You’ve Got (Better) Mail

Of all the e-mail services available—Yahoo, Hotmail, AOL and a few others—Google’s Gmail is my favorite. It’s free, provides more storage than I’ll ever need and has been simple to access from every mobile phone I’ve tried. Plus, it is consistently improved. I’ve added two new features in recent weeks—one from Google, one from a third party—that have made Gmail even better.

The first is called Priority Inbox and it sorts your messages based on what’s most important to you. What’s more important: an e-mail from your spouse, or the weekly newsletter that tracks your industry? Both probably matter but Priority Inbox will put your spouse’s message into a section titled “important” and the newsletter into “everything else.”

Important information goes to the top, while everything else go in a section below. The decision is based on how frequently you open a message and how often you reply. Gmail predicts what’s important based on how you’ve responded to similar messages.

The more you use Priority Inbox, the better it gets at making predictions. I love how it has been sorting messages for me.

The second improvement is a service called Rapportive ( It is a browser plug-in (for Firefox, Safari and Chrome) that runs alongside Gmail. If you’re heavily into social media—or want to know the social networks your contacts have joined—you’ll love Rapportive.

Here’s how it works:

When you get an e-mail, Rapportive opens a box along the right side of the message that displays a host of information about the person who sent the e-mail. This includes links to their various online profiles—Facebook, LinkedIn, Twitter, MySpace, YouTube and a few other places—plus biographical information, such as a current job title and past position. All this information is floating around on the Web and Rapportive brings it together in a simple display.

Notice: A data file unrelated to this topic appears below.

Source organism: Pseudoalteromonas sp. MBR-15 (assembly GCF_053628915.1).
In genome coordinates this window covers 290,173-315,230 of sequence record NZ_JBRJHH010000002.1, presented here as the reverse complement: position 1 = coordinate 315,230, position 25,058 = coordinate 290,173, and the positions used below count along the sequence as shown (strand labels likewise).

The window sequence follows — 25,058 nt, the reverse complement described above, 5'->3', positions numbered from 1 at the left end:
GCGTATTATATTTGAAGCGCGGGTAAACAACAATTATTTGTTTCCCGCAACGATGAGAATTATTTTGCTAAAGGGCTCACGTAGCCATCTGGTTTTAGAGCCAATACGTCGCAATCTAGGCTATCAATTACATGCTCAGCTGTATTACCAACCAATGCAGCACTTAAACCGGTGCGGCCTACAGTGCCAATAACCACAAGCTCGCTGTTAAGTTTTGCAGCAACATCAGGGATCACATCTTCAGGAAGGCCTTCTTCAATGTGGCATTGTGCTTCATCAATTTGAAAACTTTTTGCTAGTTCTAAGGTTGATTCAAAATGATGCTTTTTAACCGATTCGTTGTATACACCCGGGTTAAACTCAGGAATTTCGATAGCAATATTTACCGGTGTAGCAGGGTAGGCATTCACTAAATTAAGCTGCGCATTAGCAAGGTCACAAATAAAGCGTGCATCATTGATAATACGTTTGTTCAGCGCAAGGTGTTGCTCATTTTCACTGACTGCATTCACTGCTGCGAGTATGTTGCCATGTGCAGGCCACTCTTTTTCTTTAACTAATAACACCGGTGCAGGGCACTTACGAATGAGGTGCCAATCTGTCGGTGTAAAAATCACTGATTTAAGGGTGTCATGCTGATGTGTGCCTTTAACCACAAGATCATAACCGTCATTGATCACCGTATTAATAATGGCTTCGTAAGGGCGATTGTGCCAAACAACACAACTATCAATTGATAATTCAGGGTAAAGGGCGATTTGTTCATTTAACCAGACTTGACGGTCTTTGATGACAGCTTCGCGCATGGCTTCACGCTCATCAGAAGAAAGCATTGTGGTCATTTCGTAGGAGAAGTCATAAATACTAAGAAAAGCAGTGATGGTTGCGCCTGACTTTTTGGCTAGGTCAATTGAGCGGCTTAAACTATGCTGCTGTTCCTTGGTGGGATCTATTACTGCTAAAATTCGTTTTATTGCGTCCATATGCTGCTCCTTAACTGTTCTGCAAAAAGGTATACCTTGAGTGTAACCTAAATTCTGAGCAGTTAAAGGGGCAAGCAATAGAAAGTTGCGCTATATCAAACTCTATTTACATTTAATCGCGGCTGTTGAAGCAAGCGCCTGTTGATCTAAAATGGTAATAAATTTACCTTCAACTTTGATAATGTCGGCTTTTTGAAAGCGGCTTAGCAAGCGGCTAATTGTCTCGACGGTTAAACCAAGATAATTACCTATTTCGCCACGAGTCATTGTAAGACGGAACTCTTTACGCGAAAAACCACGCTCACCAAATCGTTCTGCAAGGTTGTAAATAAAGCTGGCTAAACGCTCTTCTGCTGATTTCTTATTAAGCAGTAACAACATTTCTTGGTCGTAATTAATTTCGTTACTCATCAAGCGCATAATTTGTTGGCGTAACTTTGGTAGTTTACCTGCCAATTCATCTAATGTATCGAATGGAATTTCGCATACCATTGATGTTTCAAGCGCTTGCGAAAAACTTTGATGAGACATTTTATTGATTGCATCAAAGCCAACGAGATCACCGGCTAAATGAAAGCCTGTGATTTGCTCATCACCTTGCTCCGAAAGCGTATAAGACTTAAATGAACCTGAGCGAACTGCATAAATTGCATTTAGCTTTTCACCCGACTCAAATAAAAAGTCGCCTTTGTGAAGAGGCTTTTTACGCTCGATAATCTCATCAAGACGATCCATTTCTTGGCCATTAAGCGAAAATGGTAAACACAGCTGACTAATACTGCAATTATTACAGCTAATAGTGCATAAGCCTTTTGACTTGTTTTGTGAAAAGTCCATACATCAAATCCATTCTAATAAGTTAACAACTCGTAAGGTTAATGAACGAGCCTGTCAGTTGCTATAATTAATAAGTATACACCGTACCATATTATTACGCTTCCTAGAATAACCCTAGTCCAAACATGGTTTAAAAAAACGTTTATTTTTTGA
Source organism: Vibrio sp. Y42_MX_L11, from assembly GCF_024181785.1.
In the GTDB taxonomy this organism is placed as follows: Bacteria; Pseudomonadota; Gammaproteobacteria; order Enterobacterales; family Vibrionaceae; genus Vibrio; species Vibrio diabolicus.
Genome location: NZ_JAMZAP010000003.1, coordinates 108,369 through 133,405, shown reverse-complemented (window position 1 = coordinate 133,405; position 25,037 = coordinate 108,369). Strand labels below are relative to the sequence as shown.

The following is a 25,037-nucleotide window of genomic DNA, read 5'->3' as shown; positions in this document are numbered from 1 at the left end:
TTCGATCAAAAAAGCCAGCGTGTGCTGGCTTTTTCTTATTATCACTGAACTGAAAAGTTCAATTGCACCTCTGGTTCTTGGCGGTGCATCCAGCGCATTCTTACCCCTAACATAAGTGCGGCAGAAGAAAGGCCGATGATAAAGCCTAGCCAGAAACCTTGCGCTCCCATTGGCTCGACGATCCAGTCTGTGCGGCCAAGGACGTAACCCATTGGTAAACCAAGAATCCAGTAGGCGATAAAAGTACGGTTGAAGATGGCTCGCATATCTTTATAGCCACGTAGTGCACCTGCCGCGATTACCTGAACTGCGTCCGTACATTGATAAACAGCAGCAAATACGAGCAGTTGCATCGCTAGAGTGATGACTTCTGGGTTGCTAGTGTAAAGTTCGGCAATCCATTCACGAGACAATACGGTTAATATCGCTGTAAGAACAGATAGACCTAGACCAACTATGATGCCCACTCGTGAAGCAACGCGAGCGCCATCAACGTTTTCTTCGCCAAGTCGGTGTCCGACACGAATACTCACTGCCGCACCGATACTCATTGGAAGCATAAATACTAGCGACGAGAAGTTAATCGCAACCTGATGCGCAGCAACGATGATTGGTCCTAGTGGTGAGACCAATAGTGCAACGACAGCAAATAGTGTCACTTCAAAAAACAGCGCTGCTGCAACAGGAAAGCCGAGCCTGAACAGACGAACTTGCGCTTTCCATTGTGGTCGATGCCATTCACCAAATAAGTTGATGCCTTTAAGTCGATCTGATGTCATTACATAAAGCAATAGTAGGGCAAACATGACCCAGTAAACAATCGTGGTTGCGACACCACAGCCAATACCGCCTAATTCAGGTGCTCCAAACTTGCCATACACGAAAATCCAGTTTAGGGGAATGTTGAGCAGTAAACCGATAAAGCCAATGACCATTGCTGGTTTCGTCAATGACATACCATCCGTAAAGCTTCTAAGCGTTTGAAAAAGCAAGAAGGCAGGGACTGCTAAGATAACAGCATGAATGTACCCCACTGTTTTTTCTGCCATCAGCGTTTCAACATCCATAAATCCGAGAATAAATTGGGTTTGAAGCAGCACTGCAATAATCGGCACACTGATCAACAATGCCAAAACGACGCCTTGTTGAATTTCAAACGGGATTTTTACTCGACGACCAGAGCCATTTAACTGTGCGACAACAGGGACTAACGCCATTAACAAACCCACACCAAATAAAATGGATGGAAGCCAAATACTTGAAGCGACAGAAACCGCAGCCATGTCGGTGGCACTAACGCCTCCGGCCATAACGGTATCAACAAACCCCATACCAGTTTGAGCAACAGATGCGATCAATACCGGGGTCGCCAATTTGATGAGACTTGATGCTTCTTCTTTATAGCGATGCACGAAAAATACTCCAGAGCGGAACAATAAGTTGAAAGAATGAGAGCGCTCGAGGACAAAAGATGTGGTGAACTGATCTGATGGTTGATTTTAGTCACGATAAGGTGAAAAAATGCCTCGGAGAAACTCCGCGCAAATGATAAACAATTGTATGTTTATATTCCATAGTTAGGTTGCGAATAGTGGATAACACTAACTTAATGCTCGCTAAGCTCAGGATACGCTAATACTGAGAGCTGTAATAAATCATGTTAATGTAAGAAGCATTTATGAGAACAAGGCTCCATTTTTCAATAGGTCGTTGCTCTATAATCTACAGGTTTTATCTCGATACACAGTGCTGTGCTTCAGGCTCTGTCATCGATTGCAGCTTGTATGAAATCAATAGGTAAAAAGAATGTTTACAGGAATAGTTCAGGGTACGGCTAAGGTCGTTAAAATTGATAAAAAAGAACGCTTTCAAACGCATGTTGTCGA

All that information can be alarming to see, as it is a reminder of how freely information flies around the Internet.

Frankly, you may want to keep Rapportive to yourself and not share with others. It is a pretty powerful tool.

Suggested Next Read

New rules slash card fees

Personal Finance

New rules slash card fees

By Kathy Kristof, Tribune Media Services

Don’t look now but a funny thing is happening to the plastic in your wallet: It’s getting safer and easier to understand and use—at least if you’re the right type of customer. The final stages of credit-card reform went into effect recently, capping a two-year process that was designed to eliminate sneaky fees for everything from exceeding your spending limit to simply not using your cards.